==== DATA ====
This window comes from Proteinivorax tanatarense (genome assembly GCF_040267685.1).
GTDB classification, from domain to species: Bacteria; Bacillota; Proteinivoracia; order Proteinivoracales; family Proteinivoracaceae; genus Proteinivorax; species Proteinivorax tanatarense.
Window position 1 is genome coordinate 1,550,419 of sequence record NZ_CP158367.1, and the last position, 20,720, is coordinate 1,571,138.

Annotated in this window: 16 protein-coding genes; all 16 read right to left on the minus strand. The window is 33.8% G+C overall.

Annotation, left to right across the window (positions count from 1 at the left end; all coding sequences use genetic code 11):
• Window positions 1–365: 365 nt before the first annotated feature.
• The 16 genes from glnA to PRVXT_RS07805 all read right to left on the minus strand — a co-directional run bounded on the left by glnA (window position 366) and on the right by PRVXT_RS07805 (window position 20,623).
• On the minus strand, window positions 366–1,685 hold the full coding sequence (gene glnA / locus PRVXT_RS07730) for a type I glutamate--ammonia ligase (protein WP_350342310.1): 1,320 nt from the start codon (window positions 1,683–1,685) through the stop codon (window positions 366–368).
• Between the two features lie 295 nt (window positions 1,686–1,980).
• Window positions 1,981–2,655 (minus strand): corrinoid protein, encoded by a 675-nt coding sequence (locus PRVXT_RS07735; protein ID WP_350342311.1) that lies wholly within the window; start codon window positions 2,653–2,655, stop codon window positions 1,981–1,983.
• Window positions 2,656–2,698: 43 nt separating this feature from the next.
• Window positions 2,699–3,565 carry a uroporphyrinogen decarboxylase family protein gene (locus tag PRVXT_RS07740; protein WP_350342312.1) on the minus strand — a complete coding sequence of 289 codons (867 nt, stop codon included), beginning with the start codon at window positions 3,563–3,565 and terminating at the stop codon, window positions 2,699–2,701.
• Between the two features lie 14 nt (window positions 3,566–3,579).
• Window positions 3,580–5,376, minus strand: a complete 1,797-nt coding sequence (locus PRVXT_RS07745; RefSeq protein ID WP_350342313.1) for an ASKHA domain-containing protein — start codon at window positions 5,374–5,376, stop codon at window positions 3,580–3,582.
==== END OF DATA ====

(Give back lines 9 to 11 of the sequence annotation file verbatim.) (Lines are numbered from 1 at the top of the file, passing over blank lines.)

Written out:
• Between the two features lie 295 nt (window positions 1,686–1,980).
• Window positions 1,981–2,655 (minus strand): corrinoid protein, encoded by a 675-nt coding sequence (locus PRVXT_RS07735; protein ID WP_350342311.1) that lies wholly within the window; start codon window positions 2,653–2,655, stop codon window positions 1,981–1,983.
• Window positions 2,656–2,698: 43 nt separating this feature from the next.